clock menu more-arrow no yes mobile

Filed under:

DeMar DeRozan Is Hitting Fourth Gear

The longtime Raptor’s game looked passé at shooting guard, but now he’s reaching new heights as a power forward for the resilient Bulls

AP Images/Getty Images/Ringer illustration

In late January 2020, San Antonio Spurs All-Star big man LaMarcus Aldridge missed a matchup against the Chicago Bulls. Trey Lyles, a 6-foot-9 floor spacer, was officially listed at power forward, but DeMar DeRozan—a 6-foot-6 shooting guard who patterned his game after Kobe Bryant—was the true interior presence. He caught dump-off passes and backed down opponents from the left block, sucking attention into the paint and diverting it to shooters.

DeRozan would go on to play more de facto power forward in the bubble, pushing his war against the modern game to its logical extreme by averaging 22 points on 13 shots despite taking less than one 3 per game.

In hindsight, it was a premonition: Surrounded by space at the 4, DeRozan is dangerous—a fact that is bearing out for the team against whom the idea first sprouted.

Most national-television viewers may have paused on the DeRozan experience in the 2018 playoffs. With the Raptors trailing the Cavaliers 0-2, DeRozan opened a pivotal Game 3 matchup passing up multiple open 3s, hesitating and jump-passing the ball into the Cavs’ hands. He finished with eight points and spent the fourth quarter on the bench. DeRozan looked obsolete—a shooting guard with a shaky outside shot, unable to contribute in the season’s most vital moments. He looked mismatched for the leading role, and the Raptors agreed, trading DeRozan to the Spurs in a deal for Finals MVP Kawhi Leonard. DeRozan’s reputation stuck until this offseason, when the Bulls signed him to a three-year, $85 million deal, and traded San Antonio two players and three draft picks for the right to do so. It was widely considered the biggest overpay of free agency.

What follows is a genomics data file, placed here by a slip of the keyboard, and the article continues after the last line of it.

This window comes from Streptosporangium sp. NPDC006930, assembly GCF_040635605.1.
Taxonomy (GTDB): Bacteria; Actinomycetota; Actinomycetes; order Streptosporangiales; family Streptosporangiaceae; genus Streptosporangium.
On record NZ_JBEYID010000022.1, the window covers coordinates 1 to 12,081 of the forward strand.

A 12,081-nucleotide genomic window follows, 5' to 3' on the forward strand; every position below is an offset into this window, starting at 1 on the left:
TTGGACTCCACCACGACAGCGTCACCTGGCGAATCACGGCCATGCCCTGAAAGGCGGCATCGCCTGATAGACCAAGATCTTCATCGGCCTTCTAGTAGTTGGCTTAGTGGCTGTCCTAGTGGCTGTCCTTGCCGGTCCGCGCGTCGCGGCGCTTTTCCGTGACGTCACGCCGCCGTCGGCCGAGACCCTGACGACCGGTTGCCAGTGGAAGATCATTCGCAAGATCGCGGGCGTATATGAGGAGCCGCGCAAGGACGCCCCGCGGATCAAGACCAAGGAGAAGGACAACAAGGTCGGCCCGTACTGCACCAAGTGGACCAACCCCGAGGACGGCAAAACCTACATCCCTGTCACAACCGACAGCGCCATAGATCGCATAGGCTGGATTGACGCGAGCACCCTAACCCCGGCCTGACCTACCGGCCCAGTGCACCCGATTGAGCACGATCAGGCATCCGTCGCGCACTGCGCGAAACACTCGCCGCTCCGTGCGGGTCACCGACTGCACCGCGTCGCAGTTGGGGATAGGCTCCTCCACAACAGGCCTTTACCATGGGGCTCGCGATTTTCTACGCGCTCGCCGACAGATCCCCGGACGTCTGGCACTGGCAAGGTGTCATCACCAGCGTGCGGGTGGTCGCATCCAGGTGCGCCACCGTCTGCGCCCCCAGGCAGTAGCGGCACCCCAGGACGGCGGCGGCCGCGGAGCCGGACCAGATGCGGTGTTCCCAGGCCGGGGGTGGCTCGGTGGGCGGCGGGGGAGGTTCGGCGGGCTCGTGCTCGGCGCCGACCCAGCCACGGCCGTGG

Chicago also snagged guards Lonzo Ball from the Pelicans and Alex Caruso from the Lakers. Flanked by Zach LaVine, the most explosive scorer DeRozan has ever played with, the Bulls have driven and kicked their way to third place in the East.

DeRozan is thriving in a multifaceted and hard-to-define role that combines the best of his time in Toronto and his three-year stint in San Antonio. Though 32 years old, he is subduing age with strength, midrange mastery, and tricks of the mind. He is putting up 26.3 points per game, his best in five years. His 59.1 percent true shooting percentage, at a higher volume of shots, is just as good as it was in his last season with the Spurs.

Despite making progress from beyond the arc in Toronto, DeRozan abandoned the shot almost completely when he arrived in San Antonio. He retreated inside the arc, simplified his decision-making, and unlocked his playmaking creativity. He drove to the rim 18.7 times per game, second in the NBA, and dished 6.2 assists per game, then a new career high. DeRozan, a willing but predictable passer, was finding cutters and making dump-off passes he didn’t see before. The jump-passes still reared their head, but as the years passed, he learned to keep his dribble under pressure and picked up a little extra strength every summer. Combined, they gave him time to operate and make decisions under duress in the paint.